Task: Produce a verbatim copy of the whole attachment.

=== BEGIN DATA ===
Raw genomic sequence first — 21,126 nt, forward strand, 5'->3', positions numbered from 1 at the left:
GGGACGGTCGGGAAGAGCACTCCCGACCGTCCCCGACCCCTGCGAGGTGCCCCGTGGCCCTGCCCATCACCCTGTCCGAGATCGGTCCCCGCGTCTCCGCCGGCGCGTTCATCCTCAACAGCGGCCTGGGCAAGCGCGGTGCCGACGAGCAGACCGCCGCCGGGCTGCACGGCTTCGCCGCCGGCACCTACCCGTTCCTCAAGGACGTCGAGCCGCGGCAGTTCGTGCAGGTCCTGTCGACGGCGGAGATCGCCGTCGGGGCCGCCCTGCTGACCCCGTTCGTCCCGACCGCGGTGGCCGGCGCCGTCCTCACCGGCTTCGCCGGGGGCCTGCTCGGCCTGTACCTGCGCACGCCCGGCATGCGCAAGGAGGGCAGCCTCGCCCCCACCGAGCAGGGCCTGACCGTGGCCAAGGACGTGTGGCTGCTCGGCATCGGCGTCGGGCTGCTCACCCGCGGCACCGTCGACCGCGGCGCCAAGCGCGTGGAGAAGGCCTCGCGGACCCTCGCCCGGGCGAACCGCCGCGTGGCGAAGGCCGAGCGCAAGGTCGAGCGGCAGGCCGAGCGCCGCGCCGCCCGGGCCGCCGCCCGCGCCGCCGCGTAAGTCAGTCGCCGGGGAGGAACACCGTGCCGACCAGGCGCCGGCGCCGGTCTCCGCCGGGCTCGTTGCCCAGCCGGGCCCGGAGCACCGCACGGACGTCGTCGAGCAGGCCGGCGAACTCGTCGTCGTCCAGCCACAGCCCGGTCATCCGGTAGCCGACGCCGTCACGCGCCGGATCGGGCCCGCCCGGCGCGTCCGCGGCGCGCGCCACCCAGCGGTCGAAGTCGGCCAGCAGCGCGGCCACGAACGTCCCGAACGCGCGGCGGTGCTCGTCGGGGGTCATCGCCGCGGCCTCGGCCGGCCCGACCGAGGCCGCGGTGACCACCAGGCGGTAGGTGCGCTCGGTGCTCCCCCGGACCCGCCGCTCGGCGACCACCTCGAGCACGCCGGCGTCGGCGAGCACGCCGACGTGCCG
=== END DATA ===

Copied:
Raw genomic sequence first — 21,126 nt, forward strand, 5'->3', positions numbered from 1 at the left:
GGGACGGTCGGGAAGAGCACTCCCGACCGTCCCCGACCCCTGCGAGGTGCCCCGTGGCCCTGCCCATCACCCTGTCCGAGATCGGTCCCCGCGTCTCCGCCGGCGCGTTCATCCTCAACAGCGGCCTGGGCAAGCGCGGTGCCGACGAGCAGACCGCCGCCGGGCTGCACGGCTTCGCCGCCGGCACCTACCCGTTCCTCAAGGACGTCGAGCCGCGGCAGTTCGTGCAGGTCCTGTCGACGGCGGAGATCGCCGTCGGGGCCGCCCTGCTGACCCCGTTCGTCCCGACCGCGGTGGCCGGCGCCGTCCTCACCGGCTTCGCCGGGGGCCTGCTCGGCCTGTACCTGCGCACGCCCGGCATGCGCAAGGAGGGCAGCCTCGCCCCCACCGAGCAGGGCCTGACCGTGGCCAAGGACGTGTGGCTGCTCGGCATCGGCGTCGGGCTGCTCACCCGCGGCACCGTCGACCGCGGCGCCAAGCGCGTGGAGAAGGCCTCGCGGACCCTCGCCCGGGCGAACCGCCGCGTGGCGAAGGCCGAGCGCAAGGTCGAGCGGCAGGCCGAGCGCCGCGCCGCCCGGGCCGCCGCCCGCGCCGCCGCGTAAGTCAGTCGCCGGGGAGGAACACCGTGCCGACCAGGCGCCGGCGCCGGTCTCCGCCGGGCTCGTTGCCCAGCCGGGCCCGGAGCACCGCACGGACGTCGTCGAGCAGGCCGGCGAACTCGTCGTCGTCCAGCCACAGCCCGGTCATCCGGTAGCCGACGCCGTCACGCGCCGGATCGGGCCCGCCCGGCGCGTCCGCGGCGCGCGCCACCCAGCGGTCGAAGTCGGCCAGCAGCGCGGCCACGAACGTCCCGAACGCGCGGCGGTGCTCGTCGGGGGTCATCGCCGCGGCCTCGGCCGGCCCGACCGAGGCCGCGGTGACCACCAGGCGGTAGGTGCGCTCGGTGCTCCCCCGGACCCGCCGCTCGGCGACCACCTCGAGCACGCCGGCGTCGGCGAGCACGCCGACGTGCCG